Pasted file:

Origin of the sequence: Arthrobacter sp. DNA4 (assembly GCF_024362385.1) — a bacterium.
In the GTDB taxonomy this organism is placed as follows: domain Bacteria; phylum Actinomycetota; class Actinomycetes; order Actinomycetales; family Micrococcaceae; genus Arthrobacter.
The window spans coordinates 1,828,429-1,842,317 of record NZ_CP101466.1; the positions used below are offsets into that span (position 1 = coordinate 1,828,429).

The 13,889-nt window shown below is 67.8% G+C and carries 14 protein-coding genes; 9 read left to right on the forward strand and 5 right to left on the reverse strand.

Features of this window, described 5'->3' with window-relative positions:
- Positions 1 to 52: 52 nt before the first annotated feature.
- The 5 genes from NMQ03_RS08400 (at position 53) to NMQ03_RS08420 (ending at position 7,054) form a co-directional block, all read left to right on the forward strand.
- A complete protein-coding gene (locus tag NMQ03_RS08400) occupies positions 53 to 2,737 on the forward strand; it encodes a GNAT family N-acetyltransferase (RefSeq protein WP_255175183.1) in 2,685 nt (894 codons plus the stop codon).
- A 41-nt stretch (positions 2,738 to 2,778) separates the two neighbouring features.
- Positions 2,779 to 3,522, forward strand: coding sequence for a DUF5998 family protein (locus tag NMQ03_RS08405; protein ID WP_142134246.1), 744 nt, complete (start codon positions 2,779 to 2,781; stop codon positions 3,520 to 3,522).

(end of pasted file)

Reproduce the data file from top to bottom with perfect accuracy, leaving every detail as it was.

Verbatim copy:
Origin of the sequence: Arthrobacter sp. DNA4 (assembly GCF_024362385.1) — a bacterium.
In the GTDB taxonomy this organism is placed as follows: domain Bacteria; phylum Actinomycetota; class Actinomycetes; order Actinomycetales; family Micrococcaceae; genus Arthrobacter.
The window spans coordinates 1,828,429-1,842,317 of record NZ_CP101466.1; the positions used below are offsets into that span (position 1 = coordinate 1,828,429).

The 13,889-nt window shown below is 67.8% G+C and carries 14 protein-coding genes; 9 read left to right on the forward strand and 5 right to left on the reverse strand.

Features of this window, described 5'->3' with window-relative positions:
- Positions 1 to 52: 52 nt before the first annotated feature.
- The 5 genes from NMQ03_RS08400 (at position 53) to NMQ03_RS08420 (ending at position 7,054) form a co-directional block, all read left to right on the forward strand.
- A complete protein-coding gene (locus tag NMQ03_RS08400) occupies positions 53 to 2,737 on the forward strand; it encodes a GNAT family N-acetyltransferase (RefSeq protein WP_255175183.1) in 2,685 nt (894 codons plus the stop codon).
- A 41-nt stretch (positions 2,738 to 2,778) separates the two neighbouring features.
- Positions 2,779 to 3,522, forward strand: coding sequence for a DUF5998 family protein (locus tag NMQ03_RS08405; protein ID WP_142134246.1), 744 nt, complete (start codon positions 2,779 to 2,781; stop codon positions 3,520 to 3,522).